Why Catholic education: My faith guides me in my daily life. Working in a Catholic school allows me to integrate my faith and my career. Also, it is another example of stewardship to my Catholic community.

Why St. Malachy: St. Malachy Catholic School is a family where all are welcome. Catholic identity is present, with the Dominican Sisters on staff and a pastor who is involved in school activities on a daily basis. Parental involvement is required with evidence of community support and involvement. It is a great community and I am blessed to be appointed as the new principal. I look forward to sharing my faith and helping lead the St. Malachy community.

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David Hobin
Alleman High School
Rock Island

Degrees: Bachelor’s degree in Special Education, Illinois State University; master’s degree in Educational Administration, University of Illinois at Springfield

Background: Hobin was a special education teacher in Peoria Public Schools and for the Black Hawk Area Special Education District in the Quad Cities for eight years. He served as principal at Visitation Catholic School in Kewanee from 2009 to 2012 and Lourdes Catholic School in Bettendorf, Iowa, from 2012 to 2014. Last year he was assistant principal at Alleman High School.

Why teaching: I always wanted to be a teacher and I felt like I was drawn to teaching because I truly wanted to help young people. I wanted to give them the tools and knowledge they needed to be successful in their future. I wanted to make a difference and help affect the future!

Why Catholic education: I am a product of Catholic education. Catholic education teaches the whole student: mind, body and soul. We are able to teach to every part of the human being and we are called to do what we can to guide the students to heaven. It is about so much more than this world!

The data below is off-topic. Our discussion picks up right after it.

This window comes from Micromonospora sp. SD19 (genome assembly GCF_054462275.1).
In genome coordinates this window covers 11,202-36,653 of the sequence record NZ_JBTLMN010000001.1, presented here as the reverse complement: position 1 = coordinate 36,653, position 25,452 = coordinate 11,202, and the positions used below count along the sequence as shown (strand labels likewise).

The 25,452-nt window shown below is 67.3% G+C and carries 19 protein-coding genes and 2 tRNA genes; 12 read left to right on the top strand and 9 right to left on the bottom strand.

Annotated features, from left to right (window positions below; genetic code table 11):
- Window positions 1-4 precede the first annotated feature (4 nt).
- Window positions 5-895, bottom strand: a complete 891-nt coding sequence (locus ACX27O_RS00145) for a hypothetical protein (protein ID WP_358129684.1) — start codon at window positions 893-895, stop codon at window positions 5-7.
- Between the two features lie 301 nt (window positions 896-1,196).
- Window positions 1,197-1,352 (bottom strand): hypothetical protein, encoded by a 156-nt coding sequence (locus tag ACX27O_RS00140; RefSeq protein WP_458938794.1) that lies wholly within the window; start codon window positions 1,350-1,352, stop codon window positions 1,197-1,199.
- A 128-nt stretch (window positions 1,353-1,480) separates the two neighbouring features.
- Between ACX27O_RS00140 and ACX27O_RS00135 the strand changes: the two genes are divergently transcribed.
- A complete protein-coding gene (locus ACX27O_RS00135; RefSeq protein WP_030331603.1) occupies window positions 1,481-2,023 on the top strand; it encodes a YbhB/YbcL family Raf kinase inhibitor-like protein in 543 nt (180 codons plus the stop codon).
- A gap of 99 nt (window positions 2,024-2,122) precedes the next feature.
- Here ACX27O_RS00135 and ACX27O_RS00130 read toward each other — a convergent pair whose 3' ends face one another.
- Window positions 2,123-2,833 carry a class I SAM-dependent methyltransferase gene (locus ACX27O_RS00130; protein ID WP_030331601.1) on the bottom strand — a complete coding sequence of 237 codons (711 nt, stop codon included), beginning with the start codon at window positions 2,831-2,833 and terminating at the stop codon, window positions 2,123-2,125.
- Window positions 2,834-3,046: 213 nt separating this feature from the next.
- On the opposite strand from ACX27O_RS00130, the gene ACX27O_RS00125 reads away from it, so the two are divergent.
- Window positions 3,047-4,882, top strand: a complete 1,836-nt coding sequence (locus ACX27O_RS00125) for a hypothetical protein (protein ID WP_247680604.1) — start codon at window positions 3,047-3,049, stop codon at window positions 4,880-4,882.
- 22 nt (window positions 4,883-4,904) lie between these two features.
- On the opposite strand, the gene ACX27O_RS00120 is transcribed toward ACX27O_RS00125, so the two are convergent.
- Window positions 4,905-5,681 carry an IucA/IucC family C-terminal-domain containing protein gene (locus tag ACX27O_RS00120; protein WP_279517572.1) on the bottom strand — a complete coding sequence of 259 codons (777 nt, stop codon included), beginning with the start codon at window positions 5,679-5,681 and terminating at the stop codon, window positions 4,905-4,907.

Why Alleman: Alleman High School is family! We are the Alleman family! Alleman High School represents everything that is great about Catholic education. The bond that is shared with every person who has ever been connected to Alleman is truly amazing.

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Richard Koehler
St. Louis School
Princeton

Degrees: Bachelor’s and master’s degrees from Illinois State University.

Background: Koehler has 35 years of experience, including one year at Earlville High School, 11 years at Metamora High School and 23 year at LaSalle-Peru High School. He has taught physical education and driver’s education and has coached football and track.

Why Catholic education: Koehler came out of a brief retirement to lead St. Louis School because he wanted “to help provide our families and students with a positive environment for faith and educational development.”

Why St. Louis: It just seemed like a good fit.

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Sister Maria Christi Nelson, OP
St. Jude School
Peoria

Degrees: B.A. in Liberal Arts, Magdalen College, New Hampshire; Certification in Elementary Education, Eastern Michigan University; M.Ed. in Elementary Education, University of Southern Mississippi; M.Ed. in Educational Administration, University of Southern Mississippi

Background: Sister Maria Christi taught grades one through eight for 12 years in the Dioceses of Madison, Wisconsin; Lansing, Michigan; Phoenix, Arizona; Naples, Florida; Charleston, South Carolina; Austin, Texas; and Peoria. She served as a principal intern for two years in Austin, Texas, and was assistant principal at St. Jude in Peoria for two years.

Why teaching: I have had many amazing, influential teachers and mentors in my own life, those whom God used to change my life in radical ways. When I was discerning consecrated life, it was such a joy to know that God called me to the Dominicans, those who give their life for preaching and teaching.

Why Catholic education: The greatest attraction and joy of teaching as a Dominican Sister is to bring each child to encounter Truth, Beauty and Love: the person of Jesus Christ. I love Catholic education, especially as a consecrated religious who is called to a spiritual motherhood, as it is also a formation of the whole child, showing him or her that a life lived totally for Christ and others is happy, fulfilled and free!